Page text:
Home » London Fashion Week show reignites Elgin Marbles row with Greece

London Fashion Week show reignites Elgin Marbles row with Greece

Greece’s Minister of Culture Lina Mendoni has reacted angrily to a decision to stage a London Fashion Week show at the British Museum using the so-called Elgin Marbles as a backdrop.

British designer Erdem Moralioglu chose the location of the room housing the Parthenon sculptures at the museum to present the autumn-winter collection of his brand Erdem, inspired by Greek singer Maria Callas and her 1953 interpretation of the opera Medea.

The sculptures, originally crafted by the ancient Greek painter and architect Pheidias, were removed from the Parthenon temple at the Acropolis in Greece in the early 19th century by British diplomat Thomas Bruce, the earl of Elgin.

Athens maintains the marbles, which bring tens of thousands of visitors to London’s British Museum each year, were stolen, while the UK claims they were obtained legally.

“By organising a fashion show in the halls where the Parthenon Sculptures are exhibited, the British Museum, once again, proves its zero respect for the masterpieces of Pheidias,” Ms Mendoni said.

“The directors of the British Museum trivialise and insult not only the monument but also the universal values that it transmits.

“The conditions of display and storage of the sculptures, at the Duveen Gallery, are constantly deteriorating,” she added, calling for the “stolen and abused sculptural masterpieces” to be returned to Greece.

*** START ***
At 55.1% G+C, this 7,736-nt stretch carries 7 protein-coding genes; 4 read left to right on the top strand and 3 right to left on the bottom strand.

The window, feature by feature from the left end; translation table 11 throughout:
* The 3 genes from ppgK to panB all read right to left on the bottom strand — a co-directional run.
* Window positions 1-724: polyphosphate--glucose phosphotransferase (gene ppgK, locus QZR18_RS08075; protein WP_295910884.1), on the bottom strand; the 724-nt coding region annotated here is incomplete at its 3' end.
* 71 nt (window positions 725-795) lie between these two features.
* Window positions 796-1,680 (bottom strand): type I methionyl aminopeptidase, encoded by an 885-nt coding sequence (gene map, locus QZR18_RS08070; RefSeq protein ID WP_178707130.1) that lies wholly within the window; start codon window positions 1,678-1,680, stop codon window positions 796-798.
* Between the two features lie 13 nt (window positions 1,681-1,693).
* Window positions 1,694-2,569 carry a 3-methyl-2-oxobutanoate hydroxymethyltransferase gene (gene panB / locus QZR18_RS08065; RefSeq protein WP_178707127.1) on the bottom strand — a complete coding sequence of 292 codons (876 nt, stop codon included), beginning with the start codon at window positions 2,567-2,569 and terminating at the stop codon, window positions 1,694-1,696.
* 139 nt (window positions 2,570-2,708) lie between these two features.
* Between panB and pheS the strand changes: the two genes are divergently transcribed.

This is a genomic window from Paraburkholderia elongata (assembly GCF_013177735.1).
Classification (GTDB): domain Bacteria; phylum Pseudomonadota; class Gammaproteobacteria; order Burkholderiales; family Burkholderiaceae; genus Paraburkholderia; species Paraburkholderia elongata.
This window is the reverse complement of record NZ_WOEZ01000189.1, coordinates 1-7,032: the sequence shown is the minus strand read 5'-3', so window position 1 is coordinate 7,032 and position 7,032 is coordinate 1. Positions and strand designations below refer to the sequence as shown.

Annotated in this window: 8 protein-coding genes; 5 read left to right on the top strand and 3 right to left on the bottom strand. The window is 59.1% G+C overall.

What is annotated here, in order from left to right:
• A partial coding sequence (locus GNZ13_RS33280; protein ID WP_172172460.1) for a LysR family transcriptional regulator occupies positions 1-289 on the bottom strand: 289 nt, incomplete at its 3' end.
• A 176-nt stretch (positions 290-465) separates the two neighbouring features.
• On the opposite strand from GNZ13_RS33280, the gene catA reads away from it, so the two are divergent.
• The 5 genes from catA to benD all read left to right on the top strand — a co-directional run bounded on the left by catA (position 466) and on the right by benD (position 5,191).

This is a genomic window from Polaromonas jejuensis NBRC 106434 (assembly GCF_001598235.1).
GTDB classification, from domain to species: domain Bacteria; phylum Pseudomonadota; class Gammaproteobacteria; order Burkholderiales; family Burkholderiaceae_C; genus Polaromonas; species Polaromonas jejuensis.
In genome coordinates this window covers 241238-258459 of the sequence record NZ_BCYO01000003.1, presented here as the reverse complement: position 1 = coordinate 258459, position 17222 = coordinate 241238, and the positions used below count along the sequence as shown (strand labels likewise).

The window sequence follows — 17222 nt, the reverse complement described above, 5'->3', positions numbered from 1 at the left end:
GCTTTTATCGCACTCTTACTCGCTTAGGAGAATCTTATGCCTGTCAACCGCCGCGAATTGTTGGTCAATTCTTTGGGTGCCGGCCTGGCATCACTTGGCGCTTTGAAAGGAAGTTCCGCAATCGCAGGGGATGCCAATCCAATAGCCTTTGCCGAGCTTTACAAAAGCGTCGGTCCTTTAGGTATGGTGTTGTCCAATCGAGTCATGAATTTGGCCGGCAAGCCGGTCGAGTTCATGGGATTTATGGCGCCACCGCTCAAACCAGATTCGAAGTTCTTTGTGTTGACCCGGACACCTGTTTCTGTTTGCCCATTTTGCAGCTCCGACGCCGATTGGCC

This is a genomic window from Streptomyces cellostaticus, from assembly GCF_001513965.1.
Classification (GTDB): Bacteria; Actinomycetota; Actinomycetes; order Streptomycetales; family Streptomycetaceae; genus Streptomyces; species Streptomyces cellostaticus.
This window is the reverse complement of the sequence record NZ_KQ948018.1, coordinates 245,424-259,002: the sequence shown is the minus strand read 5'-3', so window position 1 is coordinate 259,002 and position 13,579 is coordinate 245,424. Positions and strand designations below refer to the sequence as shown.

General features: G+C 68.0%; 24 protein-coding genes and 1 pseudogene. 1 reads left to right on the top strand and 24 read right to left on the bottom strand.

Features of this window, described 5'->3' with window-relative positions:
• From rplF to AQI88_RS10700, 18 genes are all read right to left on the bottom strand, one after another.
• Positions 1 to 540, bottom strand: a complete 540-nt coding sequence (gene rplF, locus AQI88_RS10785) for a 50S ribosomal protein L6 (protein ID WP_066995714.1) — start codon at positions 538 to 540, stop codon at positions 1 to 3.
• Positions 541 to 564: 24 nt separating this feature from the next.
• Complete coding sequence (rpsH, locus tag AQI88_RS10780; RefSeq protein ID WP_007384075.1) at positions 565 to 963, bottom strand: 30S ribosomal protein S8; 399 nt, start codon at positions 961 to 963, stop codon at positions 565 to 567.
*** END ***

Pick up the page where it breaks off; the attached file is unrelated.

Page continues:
A diplomatic row ignited late last year when Greek Prime Minister Kyriakos Mitsotakis expressed his “displeasure” over his British counterpart Rishi Sunak’s last-minute cancellation of a meeting that was supposed to cover the dispute over the Elgin Marbles.

It is believed Mr Sunak cancelled the meeting after comments from Mr Mitsotakis in an interview the previous day, that having some of the marbles in London and others in Athens was “like cutting the Mona Lisa in half”.

The British Museum is under pressure to return other foreign antiquities, after the Netherlands repatriated six valuable artefacts, including a cannon inlaid with gold, silver and bronze, taken from Sri Lanka during its colonial period on the island 250 years ago.

Other contested objects in the museum include the Benin Bronzes from what is now Nigeria, the Rosetta Stone from Egypt and two stone moai from Rapa Nui, also known as Easter Island.

Mr Moralioglu said he wanted to show his designs in a space that would capture the essence of Callas’s “Greekness”. She was born in New York to Greek parents but trained and lived in Greece. She died in 1977 in Paris aged 53.

“I was interested in the idea of someone starting off somewhere and ending up somewhere else,” Mr Moralioglu said backstage at his show.

He said part of his inspiration came from a photograph he had seen of a Greek flag draped over the urn containing Callas’s ashes being returned to Greece.

Updated: February 19, 2024, 12:33 PM